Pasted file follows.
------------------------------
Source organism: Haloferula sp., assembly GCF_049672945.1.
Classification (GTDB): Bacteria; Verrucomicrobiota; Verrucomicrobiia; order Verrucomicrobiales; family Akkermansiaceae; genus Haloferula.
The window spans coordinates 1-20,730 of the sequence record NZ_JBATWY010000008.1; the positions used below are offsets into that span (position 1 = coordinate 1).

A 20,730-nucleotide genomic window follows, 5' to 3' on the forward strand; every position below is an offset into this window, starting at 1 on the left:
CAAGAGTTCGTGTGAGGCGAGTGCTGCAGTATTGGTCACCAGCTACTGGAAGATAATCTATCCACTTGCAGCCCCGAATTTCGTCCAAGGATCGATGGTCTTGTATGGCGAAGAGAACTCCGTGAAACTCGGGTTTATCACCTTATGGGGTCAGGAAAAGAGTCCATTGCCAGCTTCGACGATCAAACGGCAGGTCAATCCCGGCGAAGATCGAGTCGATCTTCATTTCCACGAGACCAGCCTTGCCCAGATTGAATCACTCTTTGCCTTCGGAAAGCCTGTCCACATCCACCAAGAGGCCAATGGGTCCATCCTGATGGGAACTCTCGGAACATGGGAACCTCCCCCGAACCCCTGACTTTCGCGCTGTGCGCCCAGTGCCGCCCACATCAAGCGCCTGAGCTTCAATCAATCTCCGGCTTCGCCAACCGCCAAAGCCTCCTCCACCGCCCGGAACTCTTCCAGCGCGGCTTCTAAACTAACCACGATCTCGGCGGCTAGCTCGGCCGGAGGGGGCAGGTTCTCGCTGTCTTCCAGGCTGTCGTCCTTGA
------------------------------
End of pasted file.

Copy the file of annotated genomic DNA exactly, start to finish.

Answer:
Source organism: Haloferula sp., assembly GCF_049672945.1.
Classification (GTDB): Bacteria; Verrucomicrobiota; Verrucomicrobiia; order Verrucomicrobiales; family Akkermansiaceae; genus Haloferula.
The window spans coordinates 1-20,730 of the sequence record NZ_JBATWY010000008.1; the positions used below are offsets into that span (position 1 = coordinate 1).

A 20,730-nucleotide genomic window follows, 5' to 3' on the forward strand; every position below is an offset into this window, starting at 1 on the left:
CAAGAGTTCGTGTGAGGCGAGTGCTGCAGTATTGGTCACCAGCTACTGGAAGATAATCTATCCACTTGCAGCCCCGAATTTCGTCCAAGGATCGATGGTCTTGTATGGCGAAGAGAACTCCGTGAAACTCGGGTTTATCACCTTATGGGGTCAGGAAAAGAGTCCATTGCCAGCTTCGACGATCAAACGGCAGGTCAATCCCGGCGAAGATCGAGTCGATCTTCATTTCCACGAGACCAGCCTTGCCCAGATTGAATCACTCTTTGCCTTCGGAAAGCCTGTCCACATCCACCAAGAGGCCAATGGGTCCATCCTGATGGGAACTCTCGGAACATGGGAACCTCCCCCGAACCCCTGACTTTCGCGCTGTGCGCCCAGTGCCGCCCACATCAAGCGCCTGAGCTTCAATCAATCTCCGGCTTCGCCAACCGCCAAAGCCTCCTCCACCGCCCGGAACTCTTCCAGCGCGGCTTCTAAACTAACCACGATCTCGGCGGCTAGCTCGGCCGGAGGGGGCAGGTTCTCGCTGTCTTCCAGGCTGTCGTCCTTGA